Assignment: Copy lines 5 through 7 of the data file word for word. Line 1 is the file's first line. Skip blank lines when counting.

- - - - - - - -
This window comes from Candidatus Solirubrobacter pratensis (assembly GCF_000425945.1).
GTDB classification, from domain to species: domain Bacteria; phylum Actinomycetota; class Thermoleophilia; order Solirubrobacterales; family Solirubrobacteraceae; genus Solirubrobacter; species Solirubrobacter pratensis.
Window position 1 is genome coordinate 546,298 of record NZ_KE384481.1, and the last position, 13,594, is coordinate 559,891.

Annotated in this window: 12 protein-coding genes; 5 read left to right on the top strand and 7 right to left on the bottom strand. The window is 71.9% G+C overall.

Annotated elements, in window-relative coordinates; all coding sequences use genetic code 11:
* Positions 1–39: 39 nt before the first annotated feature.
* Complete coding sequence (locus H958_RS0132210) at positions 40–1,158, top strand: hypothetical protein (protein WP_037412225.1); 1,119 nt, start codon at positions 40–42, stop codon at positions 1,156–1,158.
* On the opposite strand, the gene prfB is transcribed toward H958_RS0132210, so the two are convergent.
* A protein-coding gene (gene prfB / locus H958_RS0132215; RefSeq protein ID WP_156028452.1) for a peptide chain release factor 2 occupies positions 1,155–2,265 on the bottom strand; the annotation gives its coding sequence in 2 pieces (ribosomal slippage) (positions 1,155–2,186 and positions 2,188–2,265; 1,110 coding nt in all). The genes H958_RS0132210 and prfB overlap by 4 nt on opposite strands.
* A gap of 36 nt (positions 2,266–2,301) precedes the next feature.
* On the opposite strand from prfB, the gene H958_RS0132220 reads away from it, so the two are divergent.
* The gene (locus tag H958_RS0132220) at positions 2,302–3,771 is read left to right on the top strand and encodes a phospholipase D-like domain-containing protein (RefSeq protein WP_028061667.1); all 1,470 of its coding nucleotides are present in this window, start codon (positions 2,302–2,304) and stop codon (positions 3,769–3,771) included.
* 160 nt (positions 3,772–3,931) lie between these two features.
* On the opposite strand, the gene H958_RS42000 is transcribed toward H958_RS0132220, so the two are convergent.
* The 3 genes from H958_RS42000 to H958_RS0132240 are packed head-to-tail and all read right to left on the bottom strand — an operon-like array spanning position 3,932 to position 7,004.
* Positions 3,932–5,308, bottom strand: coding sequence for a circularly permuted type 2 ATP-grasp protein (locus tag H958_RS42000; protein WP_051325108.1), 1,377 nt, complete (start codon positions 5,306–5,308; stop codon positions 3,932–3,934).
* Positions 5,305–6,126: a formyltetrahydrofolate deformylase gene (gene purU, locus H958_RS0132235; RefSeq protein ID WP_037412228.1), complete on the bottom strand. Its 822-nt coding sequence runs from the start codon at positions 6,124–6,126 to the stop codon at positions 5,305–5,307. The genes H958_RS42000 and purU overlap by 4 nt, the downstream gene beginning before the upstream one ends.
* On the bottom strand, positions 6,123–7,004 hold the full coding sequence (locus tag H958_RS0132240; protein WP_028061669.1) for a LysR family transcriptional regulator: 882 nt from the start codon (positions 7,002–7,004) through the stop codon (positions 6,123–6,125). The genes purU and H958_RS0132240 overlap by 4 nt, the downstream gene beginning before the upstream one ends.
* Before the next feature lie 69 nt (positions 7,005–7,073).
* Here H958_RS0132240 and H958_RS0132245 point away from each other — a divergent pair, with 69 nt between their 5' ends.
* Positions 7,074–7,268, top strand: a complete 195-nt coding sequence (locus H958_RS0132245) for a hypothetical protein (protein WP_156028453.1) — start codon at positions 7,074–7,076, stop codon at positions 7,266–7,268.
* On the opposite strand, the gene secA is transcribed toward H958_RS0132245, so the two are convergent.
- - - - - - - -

Annotated elements, in window-relative coordinates; all coding sequences use genetic code 11:
* Positions 1–39: 39 nt before the first annotated feature.
* Complete coding sequence (locus H958_RS0132210) at positions 40–1,158, top strand: hypothetical protein (protein WP_037412225.1); 1,119 nt, start codon at positions 40–42, stop codon at positions 1,156–1,158.